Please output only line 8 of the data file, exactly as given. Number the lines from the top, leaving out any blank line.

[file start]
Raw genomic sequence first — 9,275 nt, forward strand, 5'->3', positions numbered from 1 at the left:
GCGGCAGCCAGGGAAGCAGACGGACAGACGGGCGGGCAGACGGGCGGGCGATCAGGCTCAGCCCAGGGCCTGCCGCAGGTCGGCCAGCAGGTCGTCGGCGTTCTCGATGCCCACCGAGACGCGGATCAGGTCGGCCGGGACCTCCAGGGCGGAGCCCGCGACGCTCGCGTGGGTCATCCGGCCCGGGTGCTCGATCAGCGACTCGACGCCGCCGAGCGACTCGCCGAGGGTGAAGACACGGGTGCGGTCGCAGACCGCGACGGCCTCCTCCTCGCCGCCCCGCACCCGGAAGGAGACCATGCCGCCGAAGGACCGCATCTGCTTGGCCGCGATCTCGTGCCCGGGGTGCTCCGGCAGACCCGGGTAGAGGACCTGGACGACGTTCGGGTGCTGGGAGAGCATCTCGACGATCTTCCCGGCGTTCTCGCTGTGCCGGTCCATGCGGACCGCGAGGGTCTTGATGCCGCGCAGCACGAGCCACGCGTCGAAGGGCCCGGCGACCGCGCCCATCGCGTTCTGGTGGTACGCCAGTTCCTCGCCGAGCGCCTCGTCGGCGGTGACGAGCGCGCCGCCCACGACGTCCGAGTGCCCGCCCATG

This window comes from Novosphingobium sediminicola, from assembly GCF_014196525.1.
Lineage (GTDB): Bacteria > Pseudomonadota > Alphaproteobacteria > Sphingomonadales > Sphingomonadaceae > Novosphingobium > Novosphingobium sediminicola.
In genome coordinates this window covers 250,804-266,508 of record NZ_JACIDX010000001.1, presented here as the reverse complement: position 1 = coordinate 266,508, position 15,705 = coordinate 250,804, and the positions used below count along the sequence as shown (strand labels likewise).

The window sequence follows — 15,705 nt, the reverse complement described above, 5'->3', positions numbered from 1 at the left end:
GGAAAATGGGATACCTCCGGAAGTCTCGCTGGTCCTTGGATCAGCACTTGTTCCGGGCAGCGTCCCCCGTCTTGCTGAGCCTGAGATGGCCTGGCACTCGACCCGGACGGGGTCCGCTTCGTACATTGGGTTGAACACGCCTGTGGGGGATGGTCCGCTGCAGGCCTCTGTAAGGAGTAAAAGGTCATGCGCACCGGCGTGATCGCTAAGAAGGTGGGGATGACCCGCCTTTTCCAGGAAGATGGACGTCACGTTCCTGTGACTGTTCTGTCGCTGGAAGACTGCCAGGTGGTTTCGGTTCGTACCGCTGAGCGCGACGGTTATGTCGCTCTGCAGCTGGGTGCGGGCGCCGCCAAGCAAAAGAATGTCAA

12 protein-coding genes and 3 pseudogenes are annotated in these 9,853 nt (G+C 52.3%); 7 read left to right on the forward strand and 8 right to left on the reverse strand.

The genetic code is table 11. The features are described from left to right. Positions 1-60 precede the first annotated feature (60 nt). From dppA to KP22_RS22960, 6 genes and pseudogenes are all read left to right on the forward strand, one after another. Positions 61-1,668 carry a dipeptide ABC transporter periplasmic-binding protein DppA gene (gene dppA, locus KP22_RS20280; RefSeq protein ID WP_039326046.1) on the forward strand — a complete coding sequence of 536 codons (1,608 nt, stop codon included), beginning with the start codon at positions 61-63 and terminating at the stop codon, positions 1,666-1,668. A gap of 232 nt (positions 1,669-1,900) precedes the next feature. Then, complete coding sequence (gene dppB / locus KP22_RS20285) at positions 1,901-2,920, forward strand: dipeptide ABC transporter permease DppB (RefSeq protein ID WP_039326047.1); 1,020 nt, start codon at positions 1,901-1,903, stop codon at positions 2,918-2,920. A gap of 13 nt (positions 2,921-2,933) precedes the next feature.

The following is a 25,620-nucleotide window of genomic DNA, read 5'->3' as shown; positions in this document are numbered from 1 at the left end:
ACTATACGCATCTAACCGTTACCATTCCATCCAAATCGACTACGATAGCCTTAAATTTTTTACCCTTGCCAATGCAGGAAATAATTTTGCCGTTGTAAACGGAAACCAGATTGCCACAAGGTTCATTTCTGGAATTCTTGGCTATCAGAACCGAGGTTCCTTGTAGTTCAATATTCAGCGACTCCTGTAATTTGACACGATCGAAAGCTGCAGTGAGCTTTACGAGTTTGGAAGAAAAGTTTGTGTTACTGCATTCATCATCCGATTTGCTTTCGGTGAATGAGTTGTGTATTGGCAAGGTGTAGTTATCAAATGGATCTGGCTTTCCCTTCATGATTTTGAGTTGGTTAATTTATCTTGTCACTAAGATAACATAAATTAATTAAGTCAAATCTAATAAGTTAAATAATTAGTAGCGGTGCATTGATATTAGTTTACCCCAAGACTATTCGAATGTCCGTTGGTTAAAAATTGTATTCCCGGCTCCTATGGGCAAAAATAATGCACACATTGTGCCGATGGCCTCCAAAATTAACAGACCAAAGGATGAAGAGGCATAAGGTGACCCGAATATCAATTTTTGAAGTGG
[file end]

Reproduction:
12 protein-coding genes and 3 pseudogenes are annotated in these 9,853 nt (G+C 52.3%); 7 read left to right on the forward strand and 8 right to left on the reverse strand.